Prof. Neville Stanton

Professor Stanton has held a Chair in Human Factors Engineering since 1999, joining the University of Southampton in the Faculty of Engineering and the Environment in 2009. Neville received the B.Sc. in Psychology from the University of Hull, UK, in 1986, a PhD in Human Factors Engineering from Aston University, Birmingham, UK, in 1993, and a DSc in Human Factors Engineering for the University of Southampton, UK, in 2014. Professor Stanton an editor of Ergonomics and on the editorial board of Theoretical Issues in Ergonomics Science. He is a Fellow and Chartered Occupational Psychologist registered with The British Psychological Society, a Fellow of The Ergonomics Society and a Chartered Engineer registered with the Institution of Engineering and Technology.

Professor Stanton has worked on cockpit design in automobiles and aircraft over the past 25 years, working on a variety of automation projects. He has published 25 books and over 200 journal papers on Ergonomics and Human Factors, and is currently an editor of the peer-reviewed journal Ergonomics.

In 1998 he was awarded the Institution of Electrical Engineers Divisional Premium Award for a co-authored paper on Engineering Psychology and System Safety. The Institute of Ergonomics and Human Factors awarded him the Otto Edholm Medal in 2001 for his contribution to Ergonomics research, The President’s Medal in 2008 and the Sir Frederic Bartlett Medal in 2012 for a lifetime contribution to Ergonomics research. In 2007 The Royal Aeronautical Society awarded him the Hodgson Medal and Bronze Award with colleagues for their work on flight-deck safety.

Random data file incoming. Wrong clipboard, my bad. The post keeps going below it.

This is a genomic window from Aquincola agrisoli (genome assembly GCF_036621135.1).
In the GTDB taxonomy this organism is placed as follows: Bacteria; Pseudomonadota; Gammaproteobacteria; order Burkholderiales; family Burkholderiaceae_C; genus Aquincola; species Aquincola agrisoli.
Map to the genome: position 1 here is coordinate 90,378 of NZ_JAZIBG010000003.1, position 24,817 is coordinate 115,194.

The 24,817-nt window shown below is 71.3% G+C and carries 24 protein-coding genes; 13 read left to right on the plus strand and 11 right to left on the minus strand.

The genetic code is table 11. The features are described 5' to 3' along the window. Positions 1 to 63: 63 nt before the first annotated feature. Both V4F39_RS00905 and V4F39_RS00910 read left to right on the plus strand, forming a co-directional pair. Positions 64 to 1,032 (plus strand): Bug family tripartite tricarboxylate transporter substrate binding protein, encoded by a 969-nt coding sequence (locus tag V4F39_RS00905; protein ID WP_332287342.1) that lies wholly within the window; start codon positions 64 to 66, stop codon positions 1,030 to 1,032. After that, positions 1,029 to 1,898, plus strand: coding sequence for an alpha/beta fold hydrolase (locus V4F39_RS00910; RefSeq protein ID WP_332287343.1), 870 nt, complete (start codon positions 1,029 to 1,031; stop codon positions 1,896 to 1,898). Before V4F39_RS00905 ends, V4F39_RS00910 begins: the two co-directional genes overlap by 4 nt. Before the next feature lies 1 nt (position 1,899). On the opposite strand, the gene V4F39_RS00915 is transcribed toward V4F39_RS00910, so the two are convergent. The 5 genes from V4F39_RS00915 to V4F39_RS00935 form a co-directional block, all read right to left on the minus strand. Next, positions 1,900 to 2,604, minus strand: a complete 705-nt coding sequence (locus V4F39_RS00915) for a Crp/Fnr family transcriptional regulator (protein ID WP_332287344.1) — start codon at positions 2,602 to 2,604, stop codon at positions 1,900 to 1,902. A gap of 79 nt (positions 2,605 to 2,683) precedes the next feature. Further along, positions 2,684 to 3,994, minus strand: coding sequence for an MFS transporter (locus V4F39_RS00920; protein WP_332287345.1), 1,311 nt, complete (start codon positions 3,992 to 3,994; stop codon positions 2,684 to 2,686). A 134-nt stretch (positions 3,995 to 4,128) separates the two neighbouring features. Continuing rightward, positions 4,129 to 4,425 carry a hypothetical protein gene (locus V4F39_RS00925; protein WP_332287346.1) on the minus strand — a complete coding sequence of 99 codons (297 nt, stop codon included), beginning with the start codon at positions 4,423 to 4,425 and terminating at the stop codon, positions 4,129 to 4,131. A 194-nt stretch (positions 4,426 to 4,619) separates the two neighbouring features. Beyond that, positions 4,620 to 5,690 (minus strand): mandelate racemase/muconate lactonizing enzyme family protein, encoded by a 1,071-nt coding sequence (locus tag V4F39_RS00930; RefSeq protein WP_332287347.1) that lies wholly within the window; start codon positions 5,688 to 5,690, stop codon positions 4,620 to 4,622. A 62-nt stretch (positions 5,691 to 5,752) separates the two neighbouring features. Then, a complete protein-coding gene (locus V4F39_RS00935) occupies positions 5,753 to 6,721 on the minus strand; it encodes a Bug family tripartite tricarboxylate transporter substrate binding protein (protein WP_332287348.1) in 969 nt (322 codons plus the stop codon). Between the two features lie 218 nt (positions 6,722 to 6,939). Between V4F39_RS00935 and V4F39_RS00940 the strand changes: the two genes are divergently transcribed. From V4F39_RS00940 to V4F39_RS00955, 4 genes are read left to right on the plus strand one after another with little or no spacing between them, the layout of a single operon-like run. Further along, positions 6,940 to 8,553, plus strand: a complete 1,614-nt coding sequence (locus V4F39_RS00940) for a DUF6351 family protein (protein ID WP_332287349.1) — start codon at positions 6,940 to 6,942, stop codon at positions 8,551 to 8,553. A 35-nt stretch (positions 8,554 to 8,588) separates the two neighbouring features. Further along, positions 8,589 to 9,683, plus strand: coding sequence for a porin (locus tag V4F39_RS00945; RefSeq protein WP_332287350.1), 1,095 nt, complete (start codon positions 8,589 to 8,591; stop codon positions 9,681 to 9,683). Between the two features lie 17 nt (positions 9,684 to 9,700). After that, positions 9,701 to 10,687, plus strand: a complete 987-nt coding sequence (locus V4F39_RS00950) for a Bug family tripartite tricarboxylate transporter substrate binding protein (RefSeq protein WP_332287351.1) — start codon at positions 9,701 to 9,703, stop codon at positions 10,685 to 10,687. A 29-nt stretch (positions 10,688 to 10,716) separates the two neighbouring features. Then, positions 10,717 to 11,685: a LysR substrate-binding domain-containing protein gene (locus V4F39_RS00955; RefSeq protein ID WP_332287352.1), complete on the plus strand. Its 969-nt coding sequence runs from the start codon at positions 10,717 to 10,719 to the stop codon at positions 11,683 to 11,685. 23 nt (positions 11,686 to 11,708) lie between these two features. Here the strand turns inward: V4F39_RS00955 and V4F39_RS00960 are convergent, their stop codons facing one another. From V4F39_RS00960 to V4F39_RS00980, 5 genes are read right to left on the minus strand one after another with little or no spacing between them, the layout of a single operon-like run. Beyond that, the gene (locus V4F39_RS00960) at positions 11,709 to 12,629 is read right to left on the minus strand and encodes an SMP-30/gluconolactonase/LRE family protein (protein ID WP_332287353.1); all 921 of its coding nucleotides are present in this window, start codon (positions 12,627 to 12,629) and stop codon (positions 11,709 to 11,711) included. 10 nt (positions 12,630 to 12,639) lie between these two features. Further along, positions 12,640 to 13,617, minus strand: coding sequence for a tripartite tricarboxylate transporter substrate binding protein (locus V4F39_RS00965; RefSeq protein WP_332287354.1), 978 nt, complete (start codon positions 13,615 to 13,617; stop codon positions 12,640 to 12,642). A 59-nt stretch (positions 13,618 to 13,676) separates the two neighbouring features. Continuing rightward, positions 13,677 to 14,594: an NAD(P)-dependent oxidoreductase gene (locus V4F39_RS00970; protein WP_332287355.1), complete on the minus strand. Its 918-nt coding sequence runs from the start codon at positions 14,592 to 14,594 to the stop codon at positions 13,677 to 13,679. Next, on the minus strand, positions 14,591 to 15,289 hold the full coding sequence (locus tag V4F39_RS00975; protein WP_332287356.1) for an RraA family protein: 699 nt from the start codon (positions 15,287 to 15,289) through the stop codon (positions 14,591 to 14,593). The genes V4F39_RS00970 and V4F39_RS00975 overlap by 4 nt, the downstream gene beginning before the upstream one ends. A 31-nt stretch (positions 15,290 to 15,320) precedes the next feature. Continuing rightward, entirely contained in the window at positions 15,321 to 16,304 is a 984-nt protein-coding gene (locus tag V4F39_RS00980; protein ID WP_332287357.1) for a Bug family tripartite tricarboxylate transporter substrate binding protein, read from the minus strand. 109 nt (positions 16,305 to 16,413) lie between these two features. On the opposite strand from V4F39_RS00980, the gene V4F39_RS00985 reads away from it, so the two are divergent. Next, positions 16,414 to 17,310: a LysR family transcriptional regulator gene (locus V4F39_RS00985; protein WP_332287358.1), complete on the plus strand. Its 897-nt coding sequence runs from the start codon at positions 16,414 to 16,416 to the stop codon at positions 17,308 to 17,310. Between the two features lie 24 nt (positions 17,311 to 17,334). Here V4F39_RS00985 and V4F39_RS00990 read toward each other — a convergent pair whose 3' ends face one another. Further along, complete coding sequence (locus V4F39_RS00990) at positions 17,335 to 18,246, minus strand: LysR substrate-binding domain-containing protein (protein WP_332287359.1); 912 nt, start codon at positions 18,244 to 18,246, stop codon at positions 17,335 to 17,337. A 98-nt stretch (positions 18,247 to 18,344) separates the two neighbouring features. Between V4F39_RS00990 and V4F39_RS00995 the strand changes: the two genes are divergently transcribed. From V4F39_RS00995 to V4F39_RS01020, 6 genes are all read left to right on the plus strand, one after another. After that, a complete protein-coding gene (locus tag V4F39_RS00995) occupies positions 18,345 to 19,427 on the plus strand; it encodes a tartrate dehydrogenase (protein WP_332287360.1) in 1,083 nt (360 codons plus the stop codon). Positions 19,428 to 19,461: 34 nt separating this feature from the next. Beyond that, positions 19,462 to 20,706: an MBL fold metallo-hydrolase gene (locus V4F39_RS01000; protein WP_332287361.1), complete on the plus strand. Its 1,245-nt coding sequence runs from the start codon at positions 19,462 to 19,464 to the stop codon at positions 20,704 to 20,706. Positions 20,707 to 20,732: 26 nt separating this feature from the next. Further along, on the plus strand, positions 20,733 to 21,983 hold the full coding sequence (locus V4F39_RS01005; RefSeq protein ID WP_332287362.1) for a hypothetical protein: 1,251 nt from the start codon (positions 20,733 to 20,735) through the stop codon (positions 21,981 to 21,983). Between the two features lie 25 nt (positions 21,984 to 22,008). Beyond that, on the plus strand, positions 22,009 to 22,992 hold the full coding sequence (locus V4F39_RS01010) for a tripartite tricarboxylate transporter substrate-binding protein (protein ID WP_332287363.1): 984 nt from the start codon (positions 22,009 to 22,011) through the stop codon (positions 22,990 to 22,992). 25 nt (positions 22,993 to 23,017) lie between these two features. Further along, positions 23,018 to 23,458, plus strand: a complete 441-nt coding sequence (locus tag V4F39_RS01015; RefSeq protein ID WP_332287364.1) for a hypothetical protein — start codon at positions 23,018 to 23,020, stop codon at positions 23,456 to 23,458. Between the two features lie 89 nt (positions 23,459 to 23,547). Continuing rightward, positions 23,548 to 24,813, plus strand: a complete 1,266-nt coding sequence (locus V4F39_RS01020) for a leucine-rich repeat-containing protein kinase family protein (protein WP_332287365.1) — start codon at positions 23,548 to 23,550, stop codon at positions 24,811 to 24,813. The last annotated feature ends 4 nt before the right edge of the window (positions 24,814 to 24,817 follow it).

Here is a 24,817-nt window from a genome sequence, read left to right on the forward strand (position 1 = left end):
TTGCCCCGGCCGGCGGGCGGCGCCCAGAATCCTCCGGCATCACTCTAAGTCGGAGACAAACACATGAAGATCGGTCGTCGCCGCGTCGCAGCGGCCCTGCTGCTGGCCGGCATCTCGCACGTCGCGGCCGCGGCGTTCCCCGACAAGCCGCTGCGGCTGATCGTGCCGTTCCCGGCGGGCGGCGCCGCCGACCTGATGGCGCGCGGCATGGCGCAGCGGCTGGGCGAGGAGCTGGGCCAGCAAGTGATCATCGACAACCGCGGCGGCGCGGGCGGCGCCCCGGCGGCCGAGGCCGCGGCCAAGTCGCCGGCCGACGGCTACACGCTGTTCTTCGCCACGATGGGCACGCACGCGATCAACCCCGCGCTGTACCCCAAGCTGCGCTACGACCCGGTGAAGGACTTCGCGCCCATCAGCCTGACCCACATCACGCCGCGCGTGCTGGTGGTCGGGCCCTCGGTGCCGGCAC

His research interest includes team working in dynamic command and control tasks, development and validation of Human Factors methods, analysis and investigation of accidents, design of human-machine interaction, and the investigation of human performance in highly automated systems.


  • Human Factors and Ergonomics Methods
  • Human Performance – Human Reliability Analysis
  • Automated Driving – Autonomous Vehicles – Intelligent Drive Systems
  • Transportation Safety
Key Publications
  • Banks, V., Stanton, N. A. and Harvey, C.  (2014)  What the drivers do and don’t tell you: Using verbal protocol analysis to investigate driver behaviour in emergency situations.  Ergonomics  57 (3), 332-342.
  • Banks, V. A., Stanton, N. A. and Harvey, C.  (2014)  Sub-systems on the road to vehicle automation: Hands and feet free but not ‘mind’ free driving.   Safety Science  62, 505-514.
  • Salmon, P. M., McClure, R. and Stanton, M. A.  (2012)  Road transport in drift? Applying contemporary systems thinking to road safety, Safety Science, 50 (9), 1829-1838.